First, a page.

The first order ever placed for my comics was for the Topper at Simpsons’ general store in my home village of Chapelton. It changed to accommodate the “Junior TV Times” Look-In in the early 70s. Subsequently, most of Marvel UK’s burgeoning output was added when the Cringan family took over the shop: MWOM, Spider-Man, the Avengers, POTA, the Titans and Captain Britain.
Strathaven: 2000 AD. Craig’s is the cream building, background left.
However, I also had an order at Craig’s newsagent in Strathaven, beginning with Cor! and Whizzer and Chips. That one branched out into the weekly Savage Sword of Conan and the Super Heroes; Doctor Who Weekly ; Star Wars Weekly; Rampage and Complete Fantastic Four. (I would in fact have DWM on order until about 1987). My brother ostensibly had the order for Planet of the Apes, Star Wars and Rampage.
The manageress of Craig’s cannily suggested I might like this Treasury in the autumn of 1974:
That marketing ploy was my first encounter with these collector’s items and I still have my copy to this day, yellow and dog-eared. I had read half the contents already in MWOM but the Galactus Trilogy was fresh to me.
On the cover, Sue is unflatteringly muscular; inside, Stan the Man recalls his “What If ” approach to plotting. In a couple of years, Roy the Boy will use this technique as a springboard for one of the enduring Marvel concepts of the decade.
Captives of the Deadly Duo: Coming to this again in middle age, I was knocked out by its energy and scope. It’s the first appearance of a master stroke: the teaming of super-menace Sub-Mariner with the diabolical Dr. Doom. This pair of malcontent monarchs are an excellent match. We also get a taste of the early FF’s squabbling and conflict. Kirby’s pencils make Namor the most dynamic and fascinating character in the story, although Doom is a sinister manipulator. Kirby also draws a witty and exotic undersea villa for Sub-Mariner complete with sponge footstool and starfish coffee table. Subby displays some far-out powers and Doomsy traps the FF in the ionosphere. Dig it!
The Impossible Man: the début of the whimsical green pest, a shape changing comic relief character in the vein of Mr. Mxyzptlk. In a couple of years time, Impy would return as regular supporting cast member. He was also a surprising favourite of melodramatic mutant maven Chris Claremont.
A Visit with the Fantastic Four: a charming short where the FF break the fourth wall to reveal some of their back story and retell their origin. I think it’s the first time we learn that their adventures are printed in comics ( whereas DC’s Earth-2 heroes appear as Earth-1 comic book characters).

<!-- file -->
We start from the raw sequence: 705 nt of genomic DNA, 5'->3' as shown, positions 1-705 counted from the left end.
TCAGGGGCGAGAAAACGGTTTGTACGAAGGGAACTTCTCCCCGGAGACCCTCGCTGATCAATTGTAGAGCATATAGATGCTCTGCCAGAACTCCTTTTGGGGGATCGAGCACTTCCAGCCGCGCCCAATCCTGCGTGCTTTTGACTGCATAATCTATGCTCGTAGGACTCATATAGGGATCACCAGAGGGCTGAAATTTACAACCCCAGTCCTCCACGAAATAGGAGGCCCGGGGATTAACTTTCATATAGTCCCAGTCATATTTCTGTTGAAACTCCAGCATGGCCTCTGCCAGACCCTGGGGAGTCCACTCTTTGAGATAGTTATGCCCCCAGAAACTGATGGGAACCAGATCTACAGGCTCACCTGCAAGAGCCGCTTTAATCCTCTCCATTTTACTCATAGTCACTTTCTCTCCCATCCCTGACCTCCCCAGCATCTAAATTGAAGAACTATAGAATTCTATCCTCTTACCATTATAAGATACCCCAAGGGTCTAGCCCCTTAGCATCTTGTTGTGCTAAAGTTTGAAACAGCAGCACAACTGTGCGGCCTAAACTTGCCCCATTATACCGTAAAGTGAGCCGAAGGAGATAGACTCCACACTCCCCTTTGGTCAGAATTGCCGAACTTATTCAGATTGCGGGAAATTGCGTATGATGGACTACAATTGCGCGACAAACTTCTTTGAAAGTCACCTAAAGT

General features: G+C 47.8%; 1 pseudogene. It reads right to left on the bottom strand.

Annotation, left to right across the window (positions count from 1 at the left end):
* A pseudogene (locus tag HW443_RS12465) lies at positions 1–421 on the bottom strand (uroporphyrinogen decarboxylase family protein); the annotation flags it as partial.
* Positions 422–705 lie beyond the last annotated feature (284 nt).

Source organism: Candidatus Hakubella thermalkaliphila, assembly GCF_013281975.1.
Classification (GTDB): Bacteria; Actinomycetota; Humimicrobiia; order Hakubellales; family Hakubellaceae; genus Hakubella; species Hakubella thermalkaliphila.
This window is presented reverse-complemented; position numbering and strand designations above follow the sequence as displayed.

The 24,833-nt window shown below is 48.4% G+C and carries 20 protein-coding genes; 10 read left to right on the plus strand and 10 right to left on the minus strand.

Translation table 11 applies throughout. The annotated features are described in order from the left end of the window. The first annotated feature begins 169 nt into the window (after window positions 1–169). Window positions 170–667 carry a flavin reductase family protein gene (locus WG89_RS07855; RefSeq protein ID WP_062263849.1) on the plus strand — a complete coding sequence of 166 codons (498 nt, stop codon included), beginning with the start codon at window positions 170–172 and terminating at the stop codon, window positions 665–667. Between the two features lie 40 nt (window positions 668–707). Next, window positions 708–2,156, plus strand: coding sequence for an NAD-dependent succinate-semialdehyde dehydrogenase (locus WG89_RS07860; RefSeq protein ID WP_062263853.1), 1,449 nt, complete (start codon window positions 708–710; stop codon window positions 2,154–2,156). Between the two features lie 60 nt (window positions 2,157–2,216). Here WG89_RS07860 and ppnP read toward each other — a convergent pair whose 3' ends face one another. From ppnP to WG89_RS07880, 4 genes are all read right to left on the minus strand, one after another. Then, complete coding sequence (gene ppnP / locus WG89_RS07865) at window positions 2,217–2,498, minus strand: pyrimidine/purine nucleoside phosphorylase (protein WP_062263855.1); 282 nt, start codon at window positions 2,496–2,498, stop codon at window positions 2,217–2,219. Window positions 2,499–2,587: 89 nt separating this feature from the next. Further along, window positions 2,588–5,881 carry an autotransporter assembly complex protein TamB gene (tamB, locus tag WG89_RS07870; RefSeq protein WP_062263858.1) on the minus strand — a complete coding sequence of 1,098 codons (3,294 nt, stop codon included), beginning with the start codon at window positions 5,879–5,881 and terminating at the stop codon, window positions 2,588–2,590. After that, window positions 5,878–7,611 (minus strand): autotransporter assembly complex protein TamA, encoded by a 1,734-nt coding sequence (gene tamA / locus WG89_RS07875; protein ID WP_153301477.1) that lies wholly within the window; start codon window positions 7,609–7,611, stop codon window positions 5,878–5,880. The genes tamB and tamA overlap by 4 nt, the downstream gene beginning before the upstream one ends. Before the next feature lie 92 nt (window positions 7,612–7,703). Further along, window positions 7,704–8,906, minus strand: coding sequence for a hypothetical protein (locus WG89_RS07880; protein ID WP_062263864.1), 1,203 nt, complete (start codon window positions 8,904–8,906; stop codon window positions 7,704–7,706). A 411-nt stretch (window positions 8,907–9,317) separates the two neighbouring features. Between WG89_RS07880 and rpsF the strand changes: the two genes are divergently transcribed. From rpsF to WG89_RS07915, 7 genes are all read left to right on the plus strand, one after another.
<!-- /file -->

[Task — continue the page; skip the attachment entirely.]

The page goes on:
FF Family Portrait: a 2-page spread by John Buscema depicts the foursome with Franklin, Alicia, Agatha Harkness, Medusa and Thundra. This Treasury was published about half-way through the Inhuman’s Bronze Age stint as Sue’s replacement.
The Coming of Galactus: the first chapter of the trilogy is truncated: all the material about the fall of Maximus and the sealing -off of Attilan is cut. However, the Surfer’s first dazzling appearance and the atmospheric phenomena are only a prelude to a Kirby Kollage and the entrance of the bizarre armoured giant Galactus.
If This Be Doomsday: we learn that Galactus intends to feast on the energy sources of the Earth- from the oceans to the molten core. There’s an early example of the Lee/Kirby disconnect: in the previous episode we are told the Surfer fell off the Baxter Building because he chose to but he seems pretty dazed when he literally drops in on Alicia. This encounter awakens some compassion in the Sentinel of the Spaceways. The FF are trounced by the Punisher, a diminutive cybernetic watchdog. Johnny is dispatched by the Watcher to the home planet of Galactus: an infinity symbol-shaped space station that dwarfs a solar system! Far freakin’ out.
The Startling Saga of the Silver Surfer: Johnny returns with the Ultimate Nullifier, a doomsday weapon. Galactus retreats but exiles the Surfer to Earth after cosmic battle. Later city-wide duels in the New Gods will echo these scenes. The material that sees Johnny enrol in college and meet Wyatt Wingfoot is cut.
Of course, the Silver Surfer graphic novel, Lee and Kirby’s final collaboration for Marvel in 1978, re-imagines the entire conflict without the participation of the FF.
Inside the Baxter Building: a b/w schematic of the FF’s hq reprinted from from FF Annual 3.
This is a highly enjoyable collection, even nearly forty years later. The scope and imagery of the Galactus Trilogy is momentous although the pace is breakneck, compared to the early stories.
My next Treasury purchase was a Christmas edition- but we’ll deal with that during the festive season itself.
Coming soon: The Mystery Men of October
All images are presumed copyright of their respective owners